Located in Saudi Arabia’s Tayma Oasis — the site of Saudi Arabia’s oldest human settlement — Al Naslaa is comprised of twin sandstone rocks, balanced atop naturally formed pedestals — with a smooth gap running vertically between them, so precise it looks as if it was carved with a laser beam.
The split in Saudi Arabia’s Al Naslaa rock formation is so laser perfect that many wonder whether nature could have created such a clean break. WIKIMEDIA COMMONS (CC BY SA 4.0)
Scientists can’t explain exactly how the 4,000-year-old geological formation was split down the middle, but the side-by-side boulders — each 20 feet (6 meters) tall — have the additional lure of visible petroglyphs that are thousands of years old. One of the most notable glyphs carved into the sandstone is an image of a person leading a horse that resembles an Arabian, one of the world’s oldest horse breeds still in existence whose origins can be traced to Saudi Arabia in the seventh century, well before Al Naslaa was carved by human hands.
Ancient Gods, Aliens, Lasers or Just Water?
These perfectly balanced boulders have been the subject of many an origin story, with perhaps the most bizarre being space aliens. Social media users, including news aggregate Acerca del Mundo on its Facebook page, have pondered whether the precise cut could have been made by alien visitors possessing advanced technology.
“Some believe that this is the creation of the ancient gods or aliens. Considering that the formation looks as if it had been cut by a well-aimed laser, some believe that an alien descended into the Tayma Oasis and shattered the rock with advanced technology not available to humans in the formation of it,” Acerca del Mundo posted.
Others believe the rock sits upon a fault line. This theory posits that the split in the rock was created when a weak spot was affected by a shift in tectonic plates.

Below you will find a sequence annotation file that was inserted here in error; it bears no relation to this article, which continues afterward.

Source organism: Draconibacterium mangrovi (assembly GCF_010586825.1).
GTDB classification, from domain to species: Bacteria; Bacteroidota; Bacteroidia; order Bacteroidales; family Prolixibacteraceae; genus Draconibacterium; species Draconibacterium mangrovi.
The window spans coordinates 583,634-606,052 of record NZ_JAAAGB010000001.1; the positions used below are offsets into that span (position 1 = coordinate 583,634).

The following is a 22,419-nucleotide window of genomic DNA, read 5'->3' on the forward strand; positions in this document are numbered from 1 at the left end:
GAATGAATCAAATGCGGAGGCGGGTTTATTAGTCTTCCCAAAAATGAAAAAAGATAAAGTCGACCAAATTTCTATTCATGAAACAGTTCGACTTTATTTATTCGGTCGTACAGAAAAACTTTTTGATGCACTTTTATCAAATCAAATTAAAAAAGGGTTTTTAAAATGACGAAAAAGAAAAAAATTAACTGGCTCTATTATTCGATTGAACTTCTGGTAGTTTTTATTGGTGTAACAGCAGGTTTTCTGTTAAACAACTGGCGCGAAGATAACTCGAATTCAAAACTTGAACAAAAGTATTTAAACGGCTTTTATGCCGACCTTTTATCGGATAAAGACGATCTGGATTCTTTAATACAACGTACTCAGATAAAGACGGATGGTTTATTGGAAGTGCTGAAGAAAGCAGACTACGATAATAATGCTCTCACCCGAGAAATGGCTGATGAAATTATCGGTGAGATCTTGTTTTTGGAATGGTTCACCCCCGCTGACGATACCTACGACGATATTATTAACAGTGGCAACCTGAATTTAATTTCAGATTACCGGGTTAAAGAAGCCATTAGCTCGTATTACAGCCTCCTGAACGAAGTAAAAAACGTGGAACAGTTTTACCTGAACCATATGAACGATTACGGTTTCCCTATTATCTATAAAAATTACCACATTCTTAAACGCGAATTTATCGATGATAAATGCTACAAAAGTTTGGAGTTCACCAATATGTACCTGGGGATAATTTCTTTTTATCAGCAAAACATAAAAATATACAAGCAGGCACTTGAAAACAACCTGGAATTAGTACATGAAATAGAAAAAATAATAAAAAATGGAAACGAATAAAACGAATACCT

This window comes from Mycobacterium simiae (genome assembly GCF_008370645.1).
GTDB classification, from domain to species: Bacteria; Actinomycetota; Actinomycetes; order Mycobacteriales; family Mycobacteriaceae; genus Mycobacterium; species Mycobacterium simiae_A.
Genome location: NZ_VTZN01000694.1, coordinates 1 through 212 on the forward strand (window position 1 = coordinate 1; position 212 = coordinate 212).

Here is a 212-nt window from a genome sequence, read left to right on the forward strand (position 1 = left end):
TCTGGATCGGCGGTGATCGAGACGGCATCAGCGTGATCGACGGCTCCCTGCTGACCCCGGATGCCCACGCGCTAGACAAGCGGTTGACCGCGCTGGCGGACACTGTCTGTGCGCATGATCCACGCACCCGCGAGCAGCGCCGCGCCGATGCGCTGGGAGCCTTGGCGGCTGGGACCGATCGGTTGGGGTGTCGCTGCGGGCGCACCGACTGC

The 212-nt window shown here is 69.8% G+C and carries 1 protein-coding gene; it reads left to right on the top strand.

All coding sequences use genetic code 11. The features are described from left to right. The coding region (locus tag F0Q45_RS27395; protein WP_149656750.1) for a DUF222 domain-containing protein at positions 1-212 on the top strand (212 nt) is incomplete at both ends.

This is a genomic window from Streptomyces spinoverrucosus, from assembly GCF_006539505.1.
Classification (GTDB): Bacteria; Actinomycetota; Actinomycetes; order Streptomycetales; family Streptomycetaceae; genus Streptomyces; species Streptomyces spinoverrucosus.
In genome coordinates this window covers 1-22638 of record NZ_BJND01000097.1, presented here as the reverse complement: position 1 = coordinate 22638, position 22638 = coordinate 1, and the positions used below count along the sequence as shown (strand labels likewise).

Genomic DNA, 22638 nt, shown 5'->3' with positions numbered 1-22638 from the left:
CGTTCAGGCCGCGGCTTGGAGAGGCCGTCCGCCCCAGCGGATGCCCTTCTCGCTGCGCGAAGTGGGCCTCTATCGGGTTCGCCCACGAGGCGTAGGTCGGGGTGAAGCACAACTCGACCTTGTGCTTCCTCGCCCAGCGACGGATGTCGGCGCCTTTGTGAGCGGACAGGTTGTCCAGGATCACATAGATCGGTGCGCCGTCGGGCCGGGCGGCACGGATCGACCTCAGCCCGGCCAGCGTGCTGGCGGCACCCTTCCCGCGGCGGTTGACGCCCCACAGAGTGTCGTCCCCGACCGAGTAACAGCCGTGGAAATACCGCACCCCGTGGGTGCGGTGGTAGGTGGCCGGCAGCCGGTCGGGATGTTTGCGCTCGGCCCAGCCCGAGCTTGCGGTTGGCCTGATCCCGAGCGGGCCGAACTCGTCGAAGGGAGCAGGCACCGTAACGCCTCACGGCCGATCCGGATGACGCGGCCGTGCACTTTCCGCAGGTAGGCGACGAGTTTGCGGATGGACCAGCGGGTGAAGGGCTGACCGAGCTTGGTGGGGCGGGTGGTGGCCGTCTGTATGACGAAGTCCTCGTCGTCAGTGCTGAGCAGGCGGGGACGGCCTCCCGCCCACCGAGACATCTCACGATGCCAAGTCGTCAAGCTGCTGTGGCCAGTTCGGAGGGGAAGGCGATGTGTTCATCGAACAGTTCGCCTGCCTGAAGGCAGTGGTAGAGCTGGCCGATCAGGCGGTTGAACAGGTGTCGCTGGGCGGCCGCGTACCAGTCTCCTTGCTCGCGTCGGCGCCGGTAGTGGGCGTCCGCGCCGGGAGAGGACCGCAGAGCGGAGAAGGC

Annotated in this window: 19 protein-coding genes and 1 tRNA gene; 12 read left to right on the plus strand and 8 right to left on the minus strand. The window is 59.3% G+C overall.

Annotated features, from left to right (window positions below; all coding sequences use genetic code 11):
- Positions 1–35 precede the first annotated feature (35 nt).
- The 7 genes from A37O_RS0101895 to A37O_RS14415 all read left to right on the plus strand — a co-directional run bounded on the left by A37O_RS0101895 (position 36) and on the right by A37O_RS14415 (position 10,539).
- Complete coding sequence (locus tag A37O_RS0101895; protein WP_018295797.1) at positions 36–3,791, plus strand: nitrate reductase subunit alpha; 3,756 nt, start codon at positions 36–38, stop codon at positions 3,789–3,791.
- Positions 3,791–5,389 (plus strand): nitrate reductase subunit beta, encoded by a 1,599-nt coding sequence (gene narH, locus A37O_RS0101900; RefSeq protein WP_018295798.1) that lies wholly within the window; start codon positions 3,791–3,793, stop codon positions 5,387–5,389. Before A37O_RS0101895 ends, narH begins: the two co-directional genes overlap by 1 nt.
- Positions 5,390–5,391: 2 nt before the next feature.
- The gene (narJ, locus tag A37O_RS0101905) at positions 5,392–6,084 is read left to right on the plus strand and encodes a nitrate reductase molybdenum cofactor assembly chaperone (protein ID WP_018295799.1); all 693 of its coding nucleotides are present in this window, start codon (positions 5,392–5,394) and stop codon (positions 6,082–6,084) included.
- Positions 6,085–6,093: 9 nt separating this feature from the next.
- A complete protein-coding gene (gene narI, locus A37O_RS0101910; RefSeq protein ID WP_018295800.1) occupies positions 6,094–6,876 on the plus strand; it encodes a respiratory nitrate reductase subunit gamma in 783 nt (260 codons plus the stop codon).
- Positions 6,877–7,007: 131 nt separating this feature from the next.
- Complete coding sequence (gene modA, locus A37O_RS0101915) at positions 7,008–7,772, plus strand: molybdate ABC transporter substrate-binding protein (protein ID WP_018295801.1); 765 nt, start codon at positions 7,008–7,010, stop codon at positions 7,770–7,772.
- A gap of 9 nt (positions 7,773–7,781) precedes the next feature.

Another theory posits that a “joint” within the rock may have split. A joint is an area within a rock, in this case sandstone, that becomes worn away and then separates the larger formation. Notably, joints found within sandstone rocks like Al Naslaa are more likely to exhibit vertical separations.
A freeze-thaw weather cycle could be credited with the Al Nalsaa formation, according to a third theory. If water seeped into the ancient boulder when it was still in one piece, then froze and expanded and later thawed, a crack would have formed and eventually divided the boulder.
Another interesting suggestion is that ancient humans are responsible for the awe-inspiring crack. Evidence remains that an unknown ancient civilization carved images into the rock, so it is possible these same people may have used tools to divide the rock into two large pieces, perhaps as artistic expression.
Whatever the cause of the split, the incredibly smooth edges were probably once jagged, then worn down and polished by thousands of years of blowing sand. Nature may be the most creative artist of all.